To say that there are not criminals roaming the streets at all hours of the day and night would do a severe disservice to the truth. But to assume from that observation that every homeless person is a criminal is pejorative, if you ask me.
Take my best female friend, whom I shall call Lillian, for example. She was recently in the Berkeley City Jail for four days.
If you knew Lillian, you would realize that the fact that she was sent to jail is sick. The woman has had two serious strokes. As a result, she doesn’t speak normally. She has to speak at a louder volume than most, and it takes her a long time to find the words. During the period of time when she is looking to find words, her face makes unusual contortions. But I can guarantee you that her highly intelligent mind knows exactly what she is intending to say. Her neuro-physiological condition only makes her speaking very difficult and uncomfortable.
This woman has never used drugs other than marijuana, nor does she drink alcohol. People think she is stupid because of her stroke. I have even heard people say: “She needs to get off the meth.” I know this person, and others who know her will affirm that she has never used methamphetamine. I am one of the few people who has bothered to get to know her well enough to realize that she is actually quite brilliant.
So how did she end up in jail? She was sleeping in a parking lot on Berkeley’s Bancroft Way, near Peet’s Coffee and Tea. This is where she meets her payee in the morning—the person who hangs onto her social security benefits so that they are not stolen, and so she does not misplace them. Three Berkeley City Police cars pull up, tell her she is charged with trespassing, and handcuff her. She tries to explain, in her odd way of forming words: “I was only trying to sleep.” She is then charged with resisting arrest.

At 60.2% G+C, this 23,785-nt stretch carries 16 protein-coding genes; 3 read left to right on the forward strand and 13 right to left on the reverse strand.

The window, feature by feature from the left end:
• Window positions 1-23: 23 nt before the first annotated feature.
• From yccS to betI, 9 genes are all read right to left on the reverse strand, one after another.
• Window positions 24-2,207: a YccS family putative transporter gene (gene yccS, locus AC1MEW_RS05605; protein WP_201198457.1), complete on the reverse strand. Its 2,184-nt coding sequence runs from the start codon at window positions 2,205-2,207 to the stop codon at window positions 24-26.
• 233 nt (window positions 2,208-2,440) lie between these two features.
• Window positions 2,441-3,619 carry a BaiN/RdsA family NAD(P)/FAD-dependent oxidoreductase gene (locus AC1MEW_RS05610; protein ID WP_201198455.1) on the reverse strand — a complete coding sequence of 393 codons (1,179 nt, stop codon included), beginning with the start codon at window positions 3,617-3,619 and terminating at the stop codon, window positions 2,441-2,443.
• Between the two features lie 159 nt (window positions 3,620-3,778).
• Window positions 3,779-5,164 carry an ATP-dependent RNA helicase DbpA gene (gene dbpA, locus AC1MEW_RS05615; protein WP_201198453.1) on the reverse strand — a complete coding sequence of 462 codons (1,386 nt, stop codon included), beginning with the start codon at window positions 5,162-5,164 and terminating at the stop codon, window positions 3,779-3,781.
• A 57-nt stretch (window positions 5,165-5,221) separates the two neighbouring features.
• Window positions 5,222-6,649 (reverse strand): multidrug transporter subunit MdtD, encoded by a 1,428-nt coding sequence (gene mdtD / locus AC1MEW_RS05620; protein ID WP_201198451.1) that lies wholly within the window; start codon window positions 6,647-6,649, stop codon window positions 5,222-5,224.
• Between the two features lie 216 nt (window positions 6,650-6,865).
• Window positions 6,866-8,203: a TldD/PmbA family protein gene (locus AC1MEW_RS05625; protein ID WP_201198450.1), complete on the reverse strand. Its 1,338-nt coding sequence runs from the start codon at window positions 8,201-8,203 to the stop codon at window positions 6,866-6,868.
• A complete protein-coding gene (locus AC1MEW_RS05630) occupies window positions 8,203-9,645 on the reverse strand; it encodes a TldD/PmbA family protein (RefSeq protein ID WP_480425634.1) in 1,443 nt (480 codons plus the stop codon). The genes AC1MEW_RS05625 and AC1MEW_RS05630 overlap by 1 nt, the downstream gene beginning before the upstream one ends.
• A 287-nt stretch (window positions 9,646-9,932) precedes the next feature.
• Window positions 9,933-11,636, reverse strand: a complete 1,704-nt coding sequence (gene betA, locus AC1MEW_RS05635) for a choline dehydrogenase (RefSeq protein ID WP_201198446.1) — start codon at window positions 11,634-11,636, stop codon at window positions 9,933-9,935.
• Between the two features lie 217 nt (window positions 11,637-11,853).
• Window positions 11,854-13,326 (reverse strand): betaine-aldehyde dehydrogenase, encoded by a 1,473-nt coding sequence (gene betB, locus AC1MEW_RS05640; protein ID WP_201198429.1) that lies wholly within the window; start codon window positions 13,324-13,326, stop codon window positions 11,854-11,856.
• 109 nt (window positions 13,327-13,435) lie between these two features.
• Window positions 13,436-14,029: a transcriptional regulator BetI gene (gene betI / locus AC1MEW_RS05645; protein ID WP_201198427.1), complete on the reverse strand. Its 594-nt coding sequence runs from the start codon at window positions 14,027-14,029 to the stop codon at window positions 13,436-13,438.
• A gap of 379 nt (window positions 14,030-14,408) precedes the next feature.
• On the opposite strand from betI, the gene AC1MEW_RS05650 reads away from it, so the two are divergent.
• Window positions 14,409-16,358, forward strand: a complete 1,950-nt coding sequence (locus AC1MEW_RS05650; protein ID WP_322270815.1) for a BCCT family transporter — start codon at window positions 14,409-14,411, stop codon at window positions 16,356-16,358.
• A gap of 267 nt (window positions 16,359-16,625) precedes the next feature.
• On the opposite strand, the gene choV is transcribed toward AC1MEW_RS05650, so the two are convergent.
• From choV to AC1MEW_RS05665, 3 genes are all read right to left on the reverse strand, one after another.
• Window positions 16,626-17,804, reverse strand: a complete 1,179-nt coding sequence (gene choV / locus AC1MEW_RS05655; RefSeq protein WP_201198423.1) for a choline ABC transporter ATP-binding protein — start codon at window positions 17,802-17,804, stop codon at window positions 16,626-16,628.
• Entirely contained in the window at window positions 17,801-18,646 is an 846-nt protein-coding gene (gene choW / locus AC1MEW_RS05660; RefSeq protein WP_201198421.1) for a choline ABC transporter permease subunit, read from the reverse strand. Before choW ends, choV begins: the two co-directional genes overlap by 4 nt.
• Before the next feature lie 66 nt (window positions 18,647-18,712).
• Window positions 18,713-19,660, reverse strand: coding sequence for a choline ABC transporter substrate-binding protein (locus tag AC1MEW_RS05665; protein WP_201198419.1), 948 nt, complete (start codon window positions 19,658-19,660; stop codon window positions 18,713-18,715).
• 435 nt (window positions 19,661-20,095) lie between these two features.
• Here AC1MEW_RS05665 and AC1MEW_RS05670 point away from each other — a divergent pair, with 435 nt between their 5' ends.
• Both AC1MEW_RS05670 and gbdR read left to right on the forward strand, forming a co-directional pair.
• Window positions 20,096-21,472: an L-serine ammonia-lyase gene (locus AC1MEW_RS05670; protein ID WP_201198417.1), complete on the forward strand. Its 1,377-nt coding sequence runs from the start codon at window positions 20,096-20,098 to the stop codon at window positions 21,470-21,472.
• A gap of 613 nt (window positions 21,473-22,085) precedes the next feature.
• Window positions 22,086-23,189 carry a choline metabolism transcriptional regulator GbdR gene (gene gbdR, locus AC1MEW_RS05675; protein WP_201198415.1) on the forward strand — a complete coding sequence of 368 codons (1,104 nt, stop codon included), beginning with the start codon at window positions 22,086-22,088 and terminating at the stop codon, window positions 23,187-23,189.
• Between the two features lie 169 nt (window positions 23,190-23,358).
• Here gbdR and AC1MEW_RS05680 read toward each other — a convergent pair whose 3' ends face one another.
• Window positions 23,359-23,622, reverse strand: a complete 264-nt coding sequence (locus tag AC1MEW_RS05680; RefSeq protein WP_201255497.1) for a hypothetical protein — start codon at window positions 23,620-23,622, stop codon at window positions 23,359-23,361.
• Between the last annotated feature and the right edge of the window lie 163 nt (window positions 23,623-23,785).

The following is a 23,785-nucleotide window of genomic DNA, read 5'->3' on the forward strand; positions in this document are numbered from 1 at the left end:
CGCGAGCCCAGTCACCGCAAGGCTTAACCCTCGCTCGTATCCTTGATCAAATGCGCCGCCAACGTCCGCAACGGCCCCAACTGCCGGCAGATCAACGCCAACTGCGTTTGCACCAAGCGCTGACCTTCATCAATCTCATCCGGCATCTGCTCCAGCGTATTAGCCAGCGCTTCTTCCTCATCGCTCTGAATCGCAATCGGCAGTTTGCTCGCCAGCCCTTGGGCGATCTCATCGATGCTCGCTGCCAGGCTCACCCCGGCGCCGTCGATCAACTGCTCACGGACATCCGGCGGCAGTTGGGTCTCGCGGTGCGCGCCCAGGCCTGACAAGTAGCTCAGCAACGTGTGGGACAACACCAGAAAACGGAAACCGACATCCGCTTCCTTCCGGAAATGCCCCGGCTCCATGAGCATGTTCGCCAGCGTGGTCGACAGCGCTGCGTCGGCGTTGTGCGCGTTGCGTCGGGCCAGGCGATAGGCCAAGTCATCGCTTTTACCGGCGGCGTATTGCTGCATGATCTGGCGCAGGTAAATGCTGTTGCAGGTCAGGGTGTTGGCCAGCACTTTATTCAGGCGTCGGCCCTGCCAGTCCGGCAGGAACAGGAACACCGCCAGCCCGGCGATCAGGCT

Two days ago, she came to my spot to say she had been in jail for four days. She’s laughing, because she thinks it’s hilarious that someone like her would be sent to jail for something she does every single night; that is to say, sleep. She couldn’t wait to tell me, because, as she says: “I knew you would be sensitive enough to be outraged on my behalf, and insensitive enough to think it was hilarious.”
People who are “stupid” do not come up with such statements. But it’s not hilarious, really. These idiot cops couldn’t tell the difference between a 50-something woman with a serious physical disability, and an irresponsible crook or drug addict invading UC campus property. That is just plain sick.
What is the world coming to? It’s getting to where, if you see someone approaching in a wheelchair with a missing leg, you don’t think: “Oh, that’s awful. I wonder how he lost his leg?” You either think: “There’s another hustler, and what does he want from me?” Or else you think: “Look at that screwed up degenerate scum bag.” I swear to God, on a stack of Holy Bibles—this is not the America that I was brought up in.
I am not even asking America to open up her eyes to the plight of her own people. Her eyes are well wide open enough. I ask America to open up her heart—because I am old enough to remember when America was a compassionate nation.
Andy Pope is a freelance writer who lives in the Pacific Northwest. He is the author of Eden in Babylon, a musical about youth homelessness in urban America, currently under development at the RTOP Theatre in Pullman, Washington.